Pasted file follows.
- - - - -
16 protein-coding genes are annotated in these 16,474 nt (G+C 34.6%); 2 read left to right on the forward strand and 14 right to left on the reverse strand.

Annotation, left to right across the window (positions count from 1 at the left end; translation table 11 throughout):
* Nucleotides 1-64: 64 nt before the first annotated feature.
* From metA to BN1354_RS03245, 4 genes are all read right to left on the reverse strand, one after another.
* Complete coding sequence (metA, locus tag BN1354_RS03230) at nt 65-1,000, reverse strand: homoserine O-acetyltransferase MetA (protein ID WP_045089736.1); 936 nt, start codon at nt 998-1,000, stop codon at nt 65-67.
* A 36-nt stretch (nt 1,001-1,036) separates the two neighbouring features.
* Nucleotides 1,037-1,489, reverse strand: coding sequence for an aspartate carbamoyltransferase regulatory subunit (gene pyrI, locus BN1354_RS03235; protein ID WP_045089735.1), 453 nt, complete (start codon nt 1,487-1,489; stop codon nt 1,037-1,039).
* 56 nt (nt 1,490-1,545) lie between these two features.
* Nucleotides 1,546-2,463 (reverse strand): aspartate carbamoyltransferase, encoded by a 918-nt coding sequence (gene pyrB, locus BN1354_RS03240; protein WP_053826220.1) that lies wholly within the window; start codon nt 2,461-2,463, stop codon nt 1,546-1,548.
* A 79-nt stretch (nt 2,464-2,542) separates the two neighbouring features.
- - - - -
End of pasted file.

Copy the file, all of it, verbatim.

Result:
16 protein-coding genes are annotated in these 16,474 nt (G+C 34.6%); 2 read left to right on the forward strand and 14 right to left on the reverse strand.

Annotation, left to right across the window (positions count from 1 at the left end; translation table 11 throughout):
* Nucleotides 1-64: 64 nt before the first annotated feature.
* From metA to BN1354_RS03245, 4 genes are all read right to left on the reverse strand, one after another.
* Complete coding sequence (metA, locus tag BN1354_RS03230) at nt 65-1,000, reverse strand: homoserine O-acetyltransferase MetA (protein ID WP_045089736.1); 936 nt, start codon at nt 998-1,000, stop codon at nt 65-67.
* A 36-nt stretch (nt 1,001-1,036) separates the two neighbouring features.
* Nucleotides 1,037-1,489, reverse strand: coding sequence for an aspartate carbamoyltransferase regulatory subunit (gene pyrI, locus BN1354_RS03235; protein ID WP_045089735.1), 453 nt, complete (start codon nt 1,487-1,489; stop codon nt 1,037-1,039).
* 56 nt (nt 1,490-1,545) lie between these two features.
* Nucleotides 1,546-2,463 (reverse strand): aspartate carbamoyltransferase, encoded by a 918-nt coding sequence (gene pyrB, locus BN1354_RS03240; protein WP_053826220.1) that lies wholly within the window; start codon nt 2,461-2,463, stop codon nt 1,546-1,548.
* A 79-nt stretch (nt 2,464-2,542) separates the two neighbouring features.